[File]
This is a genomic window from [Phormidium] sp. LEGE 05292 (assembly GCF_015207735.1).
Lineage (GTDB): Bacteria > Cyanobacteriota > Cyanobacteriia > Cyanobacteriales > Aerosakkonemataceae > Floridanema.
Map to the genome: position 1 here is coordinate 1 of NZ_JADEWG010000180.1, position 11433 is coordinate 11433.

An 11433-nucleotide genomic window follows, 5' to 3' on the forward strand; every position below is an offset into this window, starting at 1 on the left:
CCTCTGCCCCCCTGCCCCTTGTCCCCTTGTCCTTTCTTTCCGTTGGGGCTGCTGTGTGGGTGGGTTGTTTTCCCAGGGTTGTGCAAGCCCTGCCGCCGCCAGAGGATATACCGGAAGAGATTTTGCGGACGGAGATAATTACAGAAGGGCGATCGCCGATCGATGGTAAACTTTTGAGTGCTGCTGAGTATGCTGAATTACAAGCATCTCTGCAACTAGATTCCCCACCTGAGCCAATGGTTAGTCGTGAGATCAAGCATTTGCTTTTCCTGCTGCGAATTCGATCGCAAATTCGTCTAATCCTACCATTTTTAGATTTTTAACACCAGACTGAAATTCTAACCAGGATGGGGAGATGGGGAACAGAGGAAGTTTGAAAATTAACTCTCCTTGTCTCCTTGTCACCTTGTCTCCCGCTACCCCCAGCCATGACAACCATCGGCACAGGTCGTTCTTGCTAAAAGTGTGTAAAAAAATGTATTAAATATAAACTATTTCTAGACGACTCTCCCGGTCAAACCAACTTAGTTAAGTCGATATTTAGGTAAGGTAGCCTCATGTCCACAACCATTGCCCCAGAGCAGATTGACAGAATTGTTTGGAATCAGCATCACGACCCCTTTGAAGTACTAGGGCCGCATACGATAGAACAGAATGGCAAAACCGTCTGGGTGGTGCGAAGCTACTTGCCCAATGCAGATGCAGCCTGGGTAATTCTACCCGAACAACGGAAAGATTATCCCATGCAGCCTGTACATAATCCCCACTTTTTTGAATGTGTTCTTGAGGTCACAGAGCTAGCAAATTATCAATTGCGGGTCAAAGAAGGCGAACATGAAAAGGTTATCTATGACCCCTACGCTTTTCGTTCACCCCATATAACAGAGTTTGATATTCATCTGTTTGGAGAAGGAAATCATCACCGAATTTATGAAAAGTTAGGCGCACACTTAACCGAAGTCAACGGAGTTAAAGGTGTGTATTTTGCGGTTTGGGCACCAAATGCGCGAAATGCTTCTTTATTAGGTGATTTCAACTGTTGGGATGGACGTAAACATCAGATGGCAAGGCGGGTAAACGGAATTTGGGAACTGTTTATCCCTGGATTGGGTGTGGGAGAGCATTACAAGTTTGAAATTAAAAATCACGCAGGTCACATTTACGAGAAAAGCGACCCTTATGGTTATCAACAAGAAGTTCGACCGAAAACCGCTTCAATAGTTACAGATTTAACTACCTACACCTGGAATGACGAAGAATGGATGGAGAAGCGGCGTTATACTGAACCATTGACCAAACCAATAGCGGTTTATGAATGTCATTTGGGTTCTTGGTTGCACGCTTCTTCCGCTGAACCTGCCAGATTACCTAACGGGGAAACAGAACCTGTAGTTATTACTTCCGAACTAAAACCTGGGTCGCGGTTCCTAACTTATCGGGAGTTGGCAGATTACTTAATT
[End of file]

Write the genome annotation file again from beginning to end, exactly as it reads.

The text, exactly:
This is a genomic window from [Phormidium] sp. LEGE 05292 (assembly GCF_015207735.1).
Lineage (GTDB): Bacteria > Cyanobacteriota > Cyanobacteriia > Cyanobacteriales > Aerosakkonemataceae > Floridanema.
Map to the genome: position 1 here is coordinate 1 of NZ_JADEWG010000180.1, position 11433 is coordinate 11433.

An 11433-nucleotide genomic window follows, 5' to 3' on the forward strand; every position below is an offset into this window, starting at 1 on the left:
CCTCTGCCCCCCTGCCCCTTGTCCCCTTGTCCTTTCTTTCCGTTGGGGCTGCTGTGTGGGTGGGTTGTTTTCCCAGGGTTGTGCAAGCCCTGCCGCCGCCAGAGGATATACCGGAAGAGATTTTGCGGACGGAGATAATTACAGAAGGGCGATCGCCGATCGATGGTAAACTTTTGAGTGCTGCTGAGTATGCTGAATTACAAGCATCTCTGCAACTAGATTCCCCACCTGAGCCAATGGTTAGTCGTGAGATCAAGCATTTGCTTTTCCTGCTGCGAATTCGATCGCAAATTCGTCTAATCCTACCATTTTTAGATTTTTAACACCAGACTGAAATTCTAACCAGGATGGGGAGATGGGGAACAGAGGAAGTTTGAAAATTAACTCTCCTTGTCTCCTTGTCACCTTGTCTCCCGCTACCCCCAGCCATGACAACCATCGGCACAGGTCGTTCTTGCTAAAAGTGTGTAAAAAAATGTATTAAATATAAACTATTTCTAGACGACTCTCCCGGTCAAACCAACTTAGTTAAGTCGATATTTAGGTAAGGTAGCCTCATGTCCACAACCATTGCCCCAGAGCAGATTGACAGAATTGTTTGGAATCAGCATCACGACCCCTTTGAAGTACTAGGGCCGCATACGATAGAACAGAATGGCAAAACCGTCTGGGTGGTGCGAAGCTACTTGCCCAATGCAGATGCAGCCTGGGTAATTCTACCCGAACAACGGAAAGATTATCCCATGCAGCCTGTACATAATCCCCACTTTTTTGAATGTGTTCTTGAGGTCACAGAGCTAGCAAATTATCAATTGCGGGTCAAAGAAGGCGAACATGAAAAGGTTATCTATGACCCCTACGCTTTTCGTTCACCCCATATAACAGAGTTTGATATTCATCTGTTTGGAGAAGGAAATCATCACCGAATTTATGAAAAGTTAGGCGCACACTTAACCGAAGTCAACGGAGTTAAAGGTGTGTATTTTGCGGTTTGGGCACCAAATGCGCGAAATGCTTCTTTATTAGGTGATTTCAACTGTTGGGATGGACGTAAACATCAGATGGCAAGGCGGGTAAACGGAATTTGGGAACTGTTTATCCCTGGATTGGGTGTGGGAGAGCATTACAAGTTTGAAATTAAAAATCACGCAGGTCACATTTACGAGAAAAGCGACCCTTATGGTTATCAACAAGAAGTTCGACCGAAAACCGCTTCAATAGTTACAGATTTAACTACCTACACCTGGAATGACGAAGAATGGATGGAGAAGCGGCGTTATACTGAACCATTGACCAAACCAATAGCGGTTTATGAATGTCATTTGGGTTCTTGGTTGCACGCTTCTTCCGCTGAACCTGCCAGATTACCTAACGGGGAAACAGAACCTGTAGTTATTACTTCCGAACTAAAACCTGGGTCGCGGTTCCTAACTTATCGGGAGTTGGCAGATTACTTAATT